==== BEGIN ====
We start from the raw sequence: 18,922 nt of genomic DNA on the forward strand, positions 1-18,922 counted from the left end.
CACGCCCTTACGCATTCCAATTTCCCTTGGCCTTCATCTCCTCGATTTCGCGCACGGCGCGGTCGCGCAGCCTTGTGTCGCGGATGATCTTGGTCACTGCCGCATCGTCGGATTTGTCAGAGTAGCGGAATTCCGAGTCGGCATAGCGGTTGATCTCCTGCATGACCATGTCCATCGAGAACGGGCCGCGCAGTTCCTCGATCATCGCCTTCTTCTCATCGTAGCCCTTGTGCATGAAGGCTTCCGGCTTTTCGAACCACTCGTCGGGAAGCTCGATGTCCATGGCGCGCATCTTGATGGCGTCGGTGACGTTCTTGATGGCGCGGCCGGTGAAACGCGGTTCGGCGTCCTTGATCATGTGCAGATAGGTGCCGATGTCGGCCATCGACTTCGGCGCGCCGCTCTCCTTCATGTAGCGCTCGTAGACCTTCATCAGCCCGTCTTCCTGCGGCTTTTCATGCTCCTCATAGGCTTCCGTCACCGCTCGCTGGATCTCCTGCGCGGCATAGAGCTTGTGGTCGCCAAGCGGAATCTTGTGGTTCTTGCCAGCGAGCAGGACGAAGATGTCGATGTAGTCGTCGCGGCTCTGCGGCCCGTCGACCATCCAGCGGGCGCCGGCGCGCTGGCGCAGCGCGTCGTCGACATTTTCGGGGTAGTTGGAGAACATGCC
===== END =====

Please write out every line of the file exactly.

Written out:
We start from the raw sequence: 18,922 nt of genomic DNA on the forward strand, positions 1-18,922 counted from the left end.
CACGCCCTTACGCATTCCAATTTCCCTTGGCCTTCATCTCCTCGATTTCGCGCACGGCGCGGTCGCGCAGCCTTGTGTCGCGGATGATCTTGGTCACTGCCGCATCGTCGGATTTGTCAGAGTAGCGGAATTCCGAGTCGGCATAGCGGTTGATCTCCTGCATGACCATGTCCATCGAGAACGGGCCGCGCAGTTCCTCGATCATCGCCTTCTTCTCATCGTAGCCCTTGTGCATGAAGGCTTCCGGCTTTTCGAACCACTCGTCGGGAAGCTCGATGTCCATGGCGCGCATCTTGATGGCGTCGGTGACGTTCTTGATGGCGCGGCCGGTGAAACGCGGTTCGGCGTCCTTGATCATGTGCAGATAGGTGCCGATGTCGGCCATCGACTTCGGCGCGCCGCTCTCCTTCATGTAGCGCTCGTAGACCTTCATCAGCCCGTCTTCCTGCGGCTTTTCATGCTCCTCATAGGCTTCCGTCACCGCTCGCTGGATCTCCTGCGCGGCATAGAGCTTGTGGTCGCCAAGCGGAATCTTGTGGTTCTTGCCAGCGAGCAGGACGAAGATGTCGATGTAGTCGTCGCGGCTCTGCGGCCCGTCGACCATCCAGCGGGCGCCGGCGCGCTGGCGCAGCGCGTCGTCGACATTTTCGGGGTAGTTGGAGAACATGCC